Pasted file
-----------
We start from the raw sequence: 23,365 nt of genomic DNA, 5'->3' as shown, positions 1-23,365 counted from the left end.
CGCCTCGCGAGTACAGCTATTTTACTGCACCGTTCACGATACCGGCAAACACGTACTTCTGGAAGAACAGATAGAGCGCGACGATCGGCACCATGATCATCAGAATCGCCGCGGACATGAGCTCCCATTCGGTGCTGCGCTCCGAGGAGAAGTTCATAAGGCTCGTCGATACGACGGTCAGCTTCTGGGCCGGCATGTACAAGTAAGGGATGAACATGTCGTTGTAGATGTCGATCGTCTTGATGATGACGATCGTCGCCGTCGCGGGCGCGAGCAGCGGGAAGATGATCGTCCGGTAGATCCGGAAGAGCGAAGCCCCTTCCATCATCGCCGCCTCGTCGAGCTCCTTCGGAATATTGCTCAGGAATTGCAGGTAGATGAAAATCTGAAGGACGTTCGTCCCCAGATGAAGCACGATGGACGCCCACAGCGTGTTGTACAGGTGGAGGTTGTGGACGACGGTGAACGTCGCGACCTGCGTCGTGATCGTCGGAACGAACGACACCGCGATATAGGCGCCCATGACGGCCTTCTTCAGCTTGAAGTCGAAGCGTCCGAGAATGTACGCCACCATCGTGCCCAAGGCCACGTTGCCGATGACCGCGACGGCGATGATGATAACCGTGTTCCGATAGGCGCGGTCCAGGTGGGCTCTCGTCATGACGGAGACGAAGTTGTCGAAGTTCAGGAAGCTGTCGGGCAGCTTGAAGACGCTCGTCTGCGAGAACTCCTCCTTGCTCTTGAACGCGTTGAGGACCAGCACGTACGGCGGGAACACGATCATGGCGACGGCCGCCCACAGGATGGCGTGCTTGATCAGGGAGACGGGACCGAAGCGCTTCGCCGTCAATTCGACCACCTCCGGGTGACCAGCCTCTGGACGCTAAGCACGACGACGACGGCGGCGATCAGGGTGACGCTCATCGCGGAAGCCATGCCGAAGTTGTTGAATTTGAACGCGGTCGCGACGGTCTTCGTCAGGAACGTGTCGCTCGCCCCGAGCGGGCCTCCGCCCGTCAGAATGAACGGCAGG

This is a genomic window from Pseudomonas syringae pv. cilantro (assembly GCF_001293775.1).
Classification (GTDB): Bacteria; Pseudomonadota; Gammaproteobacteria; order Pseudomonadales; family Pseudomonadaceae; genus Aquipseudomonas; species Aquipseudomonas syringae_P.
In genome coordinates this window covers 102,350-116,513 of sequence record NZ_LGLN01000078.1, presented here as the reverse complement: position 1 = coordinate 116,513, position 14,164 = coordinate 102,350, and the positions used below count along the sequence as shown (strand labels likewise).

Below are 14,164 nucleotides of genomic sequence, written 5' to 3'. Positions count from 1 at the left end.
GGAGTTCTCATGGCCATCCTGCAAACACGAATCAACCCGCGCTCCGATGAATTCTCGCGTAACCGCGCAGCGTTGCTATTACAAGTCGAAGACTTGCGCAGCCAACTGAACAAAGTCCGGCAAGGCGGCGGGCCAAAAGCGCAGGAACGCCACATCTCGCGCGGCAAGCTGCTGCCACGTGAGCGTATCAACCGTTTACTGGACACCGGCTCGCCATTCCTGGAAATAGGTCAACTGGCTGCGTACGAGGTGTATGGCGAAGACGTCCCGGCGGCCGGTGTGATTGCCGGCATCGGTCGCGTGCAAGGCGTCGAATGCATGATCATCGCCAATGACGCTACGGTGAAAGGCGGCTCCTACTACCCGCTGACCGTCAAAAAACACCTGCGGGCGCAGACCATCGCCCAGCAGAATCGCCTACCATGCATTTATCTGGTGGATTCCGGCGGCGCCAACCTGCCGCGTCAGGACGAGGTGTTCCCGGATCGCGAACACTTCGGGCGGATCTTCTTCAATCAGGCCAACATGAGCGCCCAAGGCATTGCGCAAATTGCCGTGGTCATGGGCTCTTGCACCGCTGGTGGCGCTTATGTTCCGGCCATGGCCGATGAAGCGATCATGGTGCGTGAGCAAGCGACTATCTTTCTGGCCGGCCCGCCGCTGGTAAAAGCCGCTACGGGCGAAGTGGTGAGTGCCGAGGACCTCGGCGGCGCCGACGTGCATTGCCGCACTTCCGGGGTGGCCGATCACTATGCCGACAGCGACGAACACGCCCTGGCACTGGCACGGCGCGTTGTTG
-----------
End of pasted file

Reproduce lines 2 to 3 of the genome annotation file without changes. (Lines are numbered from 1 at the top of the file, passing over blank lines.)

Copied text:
CGCCTCGCGAGTACAGCTATTTTACTGCACCGTTCACGATACCGGCAAACACGTACTTCTGGAAGAACAGATAGAGCGCGACGATCGGCACCATGATCATCAGAATCGCCGCGGACATGAGCTCCCATTCGGTGCTGCGCTCCGAGGAGAAGTTCATAAGGCTCGTCGATACGACGGTCAGCTTCTGGGCCGGCATGTACAAGTAAGGGATGAACATGTCGTTGTAGATGTCGATCGTCTTGATGATGACGATCGTCGCCGTCGCGGGCGCGAGCAGCGGGAAGATGATCGTCCGGTAGATCCGGAAGAGCGAAGCCCCTTCCATCATCGCCGCCTCGTCGAGCTCCTTCGGAATATTGCTCAGGAATTGCAGGTAGATGAAAATCTGAAGGACGTTCGTCCCCAGATGAAGCACGATGGACGCCCACAGCGTGTTGTACAGGTGGAGGTTGTGGACGACGGTGAACGTCGCGACCTGCGTCGTGATCGTCGGAACGAACGACACCGCGATATAGGCGCCCATGACGGCCTTCTTCAGCTTGAAGTCGAAGCGTCCGAGAATGTACGCCACCATCGTGCCCAAGGCCACGTTGCCGATGACCGCGACGGCGATGATGATAACCGTGTTCCGATAGGCGCGGTCCAGGTGGGCTCTCGTCATGACGGAGACGAAGTTGTCGAAGTTCAGGAAGCTGTCGGGCAGCTTGAAGACGCTCGTCTGCGAGAACTCCTCCTTGCTCTTGAACGCGTTGAGGACCAGCACGTACGGCGGGAACACGATCATGGCGACGGCCGCCCACAGGATGGCGTGCTTGATCAGGGAGACGGGACCGAAGCGCTTCGCCGTCAATTCGACCACCTCCGGGTGACCAGCCTCTGGACGCTAAGCACGACGACGACGGCGGCGATCAGGGTGACGCTCATCGCGGAAGCCATGCCGAAGTTGTTGAATTTGAACGCGGTCGCGACGGTCTTCGTCAGGAACGTGTCGCTCGCCCCGAGCGGGCCTCCGCCCGTCAGAATGAACGGCAGG

This is a genomic window from Pseudomonas syringae pv. cilantro (assembly GCF_001293775.1).